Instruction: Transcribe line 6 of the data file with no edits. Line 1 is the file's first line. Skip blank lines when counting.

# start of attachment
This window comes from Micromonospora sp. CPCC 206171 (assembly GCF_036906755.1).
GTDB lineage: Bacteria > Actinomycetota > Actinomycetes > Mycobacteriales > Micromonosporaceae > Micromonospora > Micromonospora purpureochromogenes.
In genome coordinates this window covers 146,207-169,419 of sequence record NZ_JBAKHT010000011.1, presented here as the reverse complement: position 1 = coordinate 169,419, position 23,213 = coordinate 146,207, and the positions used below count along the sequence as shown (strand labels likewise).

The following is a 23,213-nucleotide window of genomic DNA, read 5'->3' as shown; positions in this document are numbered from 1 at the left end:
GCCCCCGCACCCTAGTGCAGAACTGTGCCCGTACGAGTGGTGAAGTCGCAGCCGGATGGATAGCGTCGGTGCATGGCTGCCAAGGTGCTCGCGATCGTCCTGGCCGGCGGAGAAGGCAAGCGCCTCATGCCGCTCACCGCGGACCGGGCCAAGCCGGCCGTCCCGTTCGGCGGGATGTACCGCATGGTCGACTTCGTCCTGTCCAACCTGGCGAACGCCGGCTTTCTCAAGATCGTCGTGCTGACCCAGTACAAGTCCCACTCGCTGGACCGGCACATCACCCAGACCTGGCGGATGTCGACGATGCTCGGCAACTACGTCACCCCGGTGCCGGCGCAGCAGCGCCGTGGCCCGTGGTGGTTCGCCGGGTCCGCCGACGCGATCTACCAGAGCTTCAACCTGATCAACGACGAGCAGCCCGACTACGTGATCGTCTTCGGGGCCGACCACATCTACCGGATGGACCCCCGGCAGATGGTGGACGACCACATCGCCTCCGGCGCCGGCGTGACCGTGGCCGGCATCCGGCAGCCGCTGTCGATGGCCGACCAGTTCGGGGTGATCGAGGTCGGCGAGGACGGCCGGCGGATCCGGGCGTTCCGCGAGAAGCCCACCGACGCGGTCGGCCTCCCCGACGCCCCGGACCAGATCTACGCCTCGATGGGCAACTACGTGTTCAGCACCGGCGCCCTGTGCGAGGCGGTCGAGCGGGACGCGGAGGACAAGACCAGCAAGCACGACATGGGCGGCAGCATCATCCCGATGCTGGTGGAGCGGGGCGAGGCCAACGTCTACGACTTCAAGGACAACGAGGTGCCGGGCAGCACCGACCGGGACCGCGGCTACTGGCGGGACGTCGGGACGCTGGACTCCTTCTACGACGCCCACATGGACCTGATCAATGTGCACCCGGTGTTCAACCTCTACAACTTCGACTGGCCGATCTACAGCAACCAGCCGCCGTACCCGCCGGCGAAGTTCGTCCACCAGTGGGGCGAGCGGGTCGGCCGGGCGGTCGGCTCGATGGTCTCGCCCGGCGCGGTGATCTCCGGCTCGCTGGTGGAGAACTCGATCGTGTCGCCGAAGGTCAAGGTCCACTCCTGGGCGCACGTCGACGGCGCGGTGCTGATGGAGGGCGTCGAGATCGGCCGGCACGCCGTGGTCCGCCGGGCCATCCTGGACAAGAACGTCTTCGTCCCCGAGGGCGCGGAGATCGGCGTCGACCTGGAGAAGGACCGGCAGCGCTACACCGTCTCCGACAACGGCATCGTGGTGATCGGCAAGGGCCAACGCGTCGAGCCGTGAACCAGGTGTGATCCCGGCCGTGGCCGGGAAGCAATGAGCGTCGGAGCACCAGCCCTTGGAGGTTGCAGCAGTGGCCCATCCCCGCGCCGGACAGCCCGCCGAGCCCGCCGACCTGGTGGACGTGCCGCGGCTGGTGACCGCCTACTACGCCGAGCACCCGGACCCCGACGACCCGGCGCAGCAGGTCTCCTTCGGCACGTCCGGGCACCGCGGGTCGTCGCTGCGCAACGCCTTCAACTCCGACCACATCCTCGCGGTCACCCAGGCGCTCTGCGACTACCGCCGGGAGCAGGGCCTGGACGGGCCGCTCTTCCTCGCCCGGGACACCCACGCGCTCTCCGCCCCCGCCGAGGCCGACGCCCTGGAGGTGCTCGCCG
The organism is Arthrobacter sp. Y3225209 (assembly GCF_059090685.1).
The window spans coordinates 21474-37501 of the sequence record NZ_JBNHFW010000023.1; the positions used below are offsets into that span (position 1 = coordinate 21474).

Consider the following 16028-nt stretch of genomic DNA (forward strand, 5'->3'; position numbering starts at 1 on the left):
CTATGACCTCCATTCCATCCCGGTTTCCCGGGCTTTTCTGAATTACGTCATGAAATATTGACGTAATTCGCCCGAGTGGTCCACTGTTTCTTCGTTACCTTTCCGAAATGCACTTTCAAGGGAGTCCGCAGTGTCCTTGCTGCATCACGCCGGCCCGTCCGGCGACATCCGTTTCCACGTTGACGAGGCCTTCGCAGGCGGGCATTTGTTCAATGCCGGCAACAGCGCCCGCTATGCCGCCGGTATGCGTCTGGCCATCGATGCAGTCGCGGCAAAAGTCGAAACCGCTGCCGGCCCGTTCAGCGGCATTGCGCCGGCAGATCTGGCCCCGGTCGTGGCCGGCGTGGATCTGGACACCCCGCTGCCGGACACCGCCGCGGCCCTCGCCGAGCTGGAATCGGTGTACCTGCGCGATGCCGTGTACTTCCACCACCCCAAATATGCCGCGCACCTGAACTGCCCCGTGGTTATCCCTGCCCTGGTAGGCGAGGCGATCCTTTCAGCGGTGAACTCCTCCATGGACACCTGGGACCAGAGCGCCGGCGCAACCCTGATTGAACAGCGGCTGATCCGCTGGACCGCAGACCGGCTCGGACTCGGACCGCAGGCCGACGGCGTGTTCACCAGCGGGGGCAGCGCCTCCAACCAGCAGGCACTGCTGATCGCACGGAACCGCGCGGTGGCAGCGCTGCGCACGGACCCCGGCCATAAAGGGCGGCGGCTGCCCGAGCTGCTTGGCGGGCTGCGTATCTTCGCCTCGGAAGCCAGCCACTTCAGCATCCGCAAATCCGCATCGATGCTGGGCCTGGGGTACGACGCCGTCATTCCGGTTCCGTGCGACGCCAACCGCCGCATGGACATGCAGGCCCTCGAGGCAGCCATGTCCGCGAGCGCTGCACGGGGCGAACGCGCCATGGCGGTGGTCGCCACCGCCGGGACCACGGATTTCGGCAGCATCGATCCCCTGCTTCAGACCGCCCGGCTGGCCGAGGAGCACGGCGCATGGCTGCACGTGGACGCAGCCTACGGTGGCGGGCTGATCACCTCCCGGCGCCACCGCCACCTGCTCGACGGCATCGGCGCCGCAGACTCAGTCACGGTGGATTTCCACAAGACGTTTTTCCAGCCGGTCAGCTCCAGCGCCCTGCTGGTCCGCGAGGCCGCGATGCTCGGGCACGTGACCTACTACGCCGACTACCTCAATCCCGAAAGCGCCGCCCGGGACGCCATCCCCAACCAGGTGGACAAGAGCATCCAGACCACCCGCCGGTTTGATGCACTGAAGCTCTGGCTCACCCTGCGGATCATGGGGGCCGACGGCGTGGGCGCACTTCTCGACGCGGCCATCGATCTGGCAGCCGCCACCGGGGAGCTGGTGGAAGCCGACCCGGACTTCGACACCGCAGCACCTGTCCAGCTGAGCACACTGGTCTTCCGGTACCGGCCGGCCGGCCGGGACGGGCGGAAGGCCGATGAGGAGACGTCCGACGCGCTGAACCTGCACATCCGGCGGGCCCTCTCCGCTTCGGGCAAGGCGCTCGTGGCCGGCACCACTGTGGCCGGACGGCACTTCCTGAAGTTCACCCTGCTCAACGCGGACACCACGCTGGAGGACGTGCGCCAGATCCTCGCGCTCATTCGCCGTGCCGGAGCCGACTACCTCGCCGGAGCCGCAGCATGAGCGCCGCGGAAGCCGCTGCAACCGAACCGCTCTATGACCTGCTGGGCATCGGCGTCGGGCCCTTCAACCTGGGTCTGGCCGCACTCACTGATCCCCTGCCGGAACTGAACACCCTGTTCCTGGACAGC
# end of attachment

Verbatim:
The organism is Arthrobacter sp. Y3225209 (assembly GCF_059090685.1).